The Grassy Mountain steelmaking coal project, located near Blairmore in Crowsnest Pass, Alberta, has reached an important new stage in the approval process. On July 11, 2018, the Government of Canada and the Alberta Energy Regulator approved a Joint Review Panel to ensure the coal project meets required federal and provincial laws and regulations, with an emphasis on environmental protections and the concerns of local Indigenous peoples. The review panel will also take public submissions. For Alberta’s building trade members, approval of the Grassy Mountain project will mean new jobs. Find out what you can do to promote the hiring of BTA trades workers. And learn more about how the project can benefit the communities that make up Crowsnest Pass and Alberta as a whole.
Source: Environment Canada
Building Trades Jobs
CONSTRUCTION PHASE TRADES JOBS
The construction phase of the Grassy Mountain project is estimated to cost some $730 million, last about 21 months, and result in some 910-person years of on- and off-site employment. The construction trades will benefit.
Once approved, labour demand is expected to ramp up quickly. The demand for trades workers during construction will be mainly for heavy equipment operators, welders, millwrights, pipefitters, iron workers, and electricians. Some of the millwright and iron worker jobs could last for up to 2 years after construction.
ONGOING OPERATIONS JOBS
Once in full operation, the Grassy Mountain operation’s production capacity is estimated at 4 million tonnes of clean coal per year. Once processed, the steelmaking coal will be shipped overseas for steel production. The project will have a life-span of about 25 years, with operations expenditures of about $225 million/year, and employment for some 385 full-time workers.
The demand for trades workers will be mainly for heavy equipment operators, millwrights, and process operators.
Take Action to Support the Grassy Mountain Project
Panel members will soon be appointed to the Joint Review Panel. Interested parties will be able to make submissions to the Joint Review Panel and ask questions during hearings.
To support the hiring of building trades workers:
- Use social media. Tweet about the project. Follow BTA on Facebook and Twitter. Like posts and remember to retweet.
- Let your trade union local know you support the project.
- Contact your local MLA or MP.
“I support the approval of the Grassy Mountain Steelmaking Coal Project.
The project will create well paid jobs and make a major contribution to the diversification of Alberta’s economy.
I urge you to approve this important project and to support the hiring of the best qualified trades workers Alberta has to offer, the members of the Building Trades of Alberta.”
Local and Provincial Benefits
Jobs: Local communities cannot fill the labour requirements of the Grassy Mountain project. As a result, the Crowsnest Pass and Ranchland municipalities and neighbouring communities will see an influx of workers to fill well paid jobs.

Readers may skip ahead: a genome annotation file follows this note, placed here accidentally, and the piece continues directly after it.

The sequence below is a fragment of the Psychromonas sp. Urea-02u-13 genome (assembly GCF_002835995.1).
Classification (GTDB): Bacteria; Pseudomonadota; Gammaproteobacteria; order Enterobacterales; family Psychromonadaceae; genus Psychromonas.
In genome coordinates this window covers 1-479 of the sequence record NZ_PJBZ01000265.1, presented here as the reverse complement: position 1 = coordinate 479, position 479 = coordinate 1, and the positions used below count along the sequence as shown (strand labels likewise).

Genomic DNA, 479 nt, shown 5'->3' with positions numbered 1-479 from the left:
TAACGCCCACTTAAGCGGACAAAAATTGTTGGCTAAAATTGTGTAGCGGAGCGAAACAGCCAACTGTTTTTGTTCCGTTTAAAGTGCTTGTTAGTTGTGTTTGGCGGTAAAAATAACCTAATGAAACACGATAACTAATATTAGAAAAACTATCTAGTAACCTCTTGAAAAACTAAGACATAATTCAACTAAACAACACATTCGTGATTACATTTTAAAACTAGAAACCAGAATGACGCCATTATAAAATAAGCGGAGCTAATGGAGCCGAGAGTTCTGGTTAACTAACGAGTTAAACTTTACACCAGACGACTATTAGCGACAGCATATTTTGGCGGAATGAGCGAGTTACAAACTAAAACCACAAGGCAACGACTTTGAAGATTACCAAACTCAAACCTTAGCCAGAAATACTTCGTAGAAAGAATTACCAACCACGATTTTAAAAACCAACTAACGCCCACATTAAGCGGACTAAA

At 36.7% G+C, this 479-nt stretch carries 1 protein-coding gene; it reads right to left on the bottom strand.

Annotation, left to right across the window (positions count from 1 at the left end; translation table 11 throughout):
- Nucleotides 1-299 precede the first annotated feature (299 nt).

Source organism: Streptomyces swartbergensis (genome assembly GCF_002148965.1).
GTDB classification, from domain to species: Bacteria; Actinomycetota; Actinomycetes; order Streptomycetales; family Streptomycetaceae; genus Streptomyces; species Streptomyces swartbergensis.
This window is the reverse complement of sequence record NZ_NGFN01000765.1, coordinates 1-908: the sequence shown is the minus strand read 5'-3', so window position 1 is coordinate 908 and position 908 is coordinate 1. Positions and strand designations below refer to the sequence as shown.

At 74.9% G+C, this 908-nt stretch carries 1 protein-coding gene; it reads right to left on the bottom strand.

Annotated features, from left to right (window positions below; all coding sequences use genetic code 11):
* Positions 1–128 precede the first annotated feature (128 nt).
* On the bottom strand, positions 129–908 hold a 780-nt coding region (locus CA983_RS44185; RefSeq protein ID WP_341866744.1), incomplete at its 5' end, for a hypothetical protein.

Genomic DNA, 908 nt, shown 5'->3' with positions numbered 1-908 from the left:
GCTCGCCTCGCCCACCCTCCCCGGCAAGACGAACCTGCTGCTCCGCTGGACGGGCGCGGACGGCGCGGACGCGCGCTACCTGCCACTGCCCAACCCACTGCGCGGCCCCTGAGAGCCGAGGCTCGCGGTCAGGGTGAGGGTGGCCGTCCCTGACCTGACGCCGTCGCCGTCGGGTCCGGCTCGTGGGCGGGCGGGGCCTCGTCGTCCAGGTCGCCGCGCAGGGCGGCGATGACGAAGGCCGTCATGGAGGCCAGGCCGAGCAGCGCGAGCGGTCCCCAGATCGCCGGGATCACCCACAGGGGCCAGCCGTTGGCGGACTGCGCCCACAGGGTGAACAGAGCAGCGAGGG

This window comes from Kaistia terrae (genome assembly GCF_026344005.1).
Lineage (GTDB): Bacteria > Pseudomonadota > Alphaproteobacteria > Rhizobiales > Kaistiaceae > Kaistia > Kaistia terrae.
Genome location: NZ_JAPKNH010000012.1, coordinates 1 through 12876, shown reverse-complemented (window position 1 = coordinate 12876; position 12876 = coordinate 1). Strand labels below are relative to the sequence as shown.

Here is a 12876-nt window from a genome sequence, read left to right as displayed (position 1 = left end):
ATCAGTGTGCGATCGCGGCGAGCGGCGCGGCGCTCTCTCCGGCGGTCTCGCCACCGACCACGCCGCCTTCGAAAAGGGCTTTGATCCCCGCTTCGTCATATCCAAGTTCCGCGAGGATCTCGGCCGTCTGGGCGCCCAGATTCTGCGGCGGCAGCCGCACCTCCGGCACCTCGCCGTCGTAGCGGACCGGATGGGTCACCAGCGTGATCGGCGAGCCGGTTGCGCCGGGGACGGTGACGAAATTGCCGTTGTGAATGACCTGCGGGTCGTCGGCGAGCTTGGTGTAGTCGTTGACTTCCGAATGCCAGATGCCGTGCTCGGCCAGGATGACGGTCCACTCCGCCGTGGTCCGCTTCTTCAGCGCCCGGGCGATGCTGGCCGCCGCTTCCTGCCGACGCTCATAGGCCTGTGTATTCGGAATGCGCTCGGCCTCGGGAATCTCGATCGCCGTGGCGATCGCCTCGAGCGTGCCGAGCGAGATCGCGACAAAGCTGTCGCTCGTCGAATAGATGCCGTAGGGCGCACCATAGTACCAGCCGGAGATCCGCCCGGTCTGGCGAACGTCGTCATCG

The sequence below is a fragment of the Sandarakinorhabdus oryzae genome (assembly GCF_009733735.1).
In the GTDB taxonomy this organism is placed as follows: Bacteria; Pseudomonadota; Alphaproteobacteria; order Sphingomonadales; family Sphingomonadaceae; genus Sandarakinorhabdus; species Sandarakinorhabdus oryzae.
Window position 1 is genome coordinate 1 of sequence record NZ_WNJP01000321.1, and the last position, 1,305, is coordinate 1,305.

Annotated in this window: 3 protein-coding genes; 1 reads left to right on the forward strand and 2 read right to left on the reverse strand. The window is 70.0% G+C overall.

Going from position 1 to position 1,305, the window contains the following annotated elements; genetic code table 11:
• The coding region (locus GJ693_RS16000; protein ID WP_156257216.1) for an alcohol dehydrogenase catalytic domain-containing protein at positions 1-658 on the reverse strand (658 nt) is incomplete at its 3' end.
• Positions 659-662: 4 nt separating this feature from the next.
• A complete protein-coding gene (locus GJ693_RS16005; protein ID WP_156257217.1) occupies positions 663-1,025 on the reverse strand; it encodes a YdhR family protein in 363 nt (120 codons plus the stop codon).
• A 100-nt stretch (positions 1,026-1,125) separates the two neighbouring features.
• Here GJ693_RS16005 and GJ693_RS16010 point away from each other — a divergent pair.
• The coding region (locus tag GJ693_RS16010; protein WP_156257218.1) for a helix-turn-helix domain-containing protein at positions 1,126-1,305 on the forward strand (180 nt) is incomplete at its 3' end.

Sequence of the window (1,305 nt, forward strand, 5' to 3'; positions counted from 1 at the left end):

Economic Growth: The project will contribute to the economic diversification of Alberta and spur regional economic growth in southwestern Alberta.
Population growth: The population growth is an estimated 1100 people. The Crowsnest Pass communities and Sparwood, British Columbia, are expected to see the most growth.
Economic opportunities: As young families locate in the local communities, the project is expected to reinvigorate the region due to expanded business opportunities and increased demand for housing, schools, health care, and other services.
Property Taxes: The project will result in an increased property tax base in local communities totaling some $1.5 million annually.
Provincial and Federal Tax Base: The project will pay an estimated $140 million in provincial corporate taxes and $210 million in federal corporate income taxes, as well as an estimated $195 million in provincial royalties over the project’s operational life.
GRASSY MOUNTAIN PROJECT FACTS
- The Grassy Mountain project will develop an open-pit metallurgical coal mine. It is a steelmaking coal and coal processing project, not a thermal coal project.
- Direct, related infrastructure includes temporary housing for construction workers, a coal conveyor system, load-out facilities for rail transport, maintenance shops, environmental management systems, and so on.
- The project is being developed by Benga Mining Limited, a subsidiary of Riversdale Resources, which is an Australian mining company.
- Benga purchased the properties in 2013.
- Alberta Energy Regulator began its environmental review of the project in November 2015.
- The project will redevelop the Grassy Mountain surface mine area, an open pit mining area that shut down more than 30 years ago. The site currently shows the damage done by previous mining.
- Benga Mining has promised cleanup and remediation of the site when the mine’s useful economic life is over.
- The project is consulting with local Indigenous peoples and offering employment opportunities.